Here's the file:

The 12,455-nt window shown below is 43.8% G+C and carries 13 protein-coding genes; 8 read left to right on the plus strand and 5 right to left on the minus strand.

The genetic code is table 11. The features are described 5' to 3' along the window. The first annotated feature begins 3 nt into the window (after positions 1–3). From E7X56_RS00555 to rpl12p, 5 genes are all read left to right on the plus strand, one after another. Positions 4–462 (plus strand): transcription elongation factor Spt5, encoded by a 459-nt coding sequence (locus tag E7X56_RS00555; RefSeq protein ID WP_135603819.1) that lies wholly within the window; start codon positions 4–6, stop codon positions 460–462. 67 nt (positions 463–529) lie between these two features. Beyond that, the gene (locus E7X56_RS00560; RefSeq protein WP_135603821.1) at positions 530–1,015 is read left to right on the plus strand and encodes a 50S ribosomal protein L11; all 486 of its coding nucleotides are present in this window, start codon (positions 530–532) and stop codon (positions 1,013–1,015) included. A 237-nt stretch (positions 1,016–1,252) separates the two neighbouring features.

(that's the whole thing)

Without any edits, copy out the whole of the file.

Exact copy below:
The 12,455-nt window shown below is 43.8% G+C and carries 13 protein-coding genes; 8 read left to right on the plus strand and 5 right to left on the minus strand.

The genetic code is table 11. The features are described 5' to 3' along the window. The first annotated feature begins 3 nt into the window (after positions 1–3). From E7X56_RS00555 to rpl12p, 5 genes are all read left to right on the plus strand, one after another. Positions 4–462 (plus strand): transcription elongation factor Spt5, encoded by a 459-nt coding sequence (locus tag E7X56_RS00555; RefSeq protein ID WP_135603819.1) that lies wholly within the window; start codon positions 4–6, stop codon positions 460–462. 67 nt (positions 463–529) lie between these two features. Beyond that, the gene (locus E7X56_RS00560; RefSeq protein WP_135603821.1) at positions 530–1,015 is read left to right on the plus strand and encodes a 50S ribosomal protein L11; all 486 of its coding nucleotides are present in this window, start codon (positions 530–532) and stop codon (positions 1,013–1,015) included. A 237-nt stretch (positions 1,016–1,252) separates the two neighbouring features.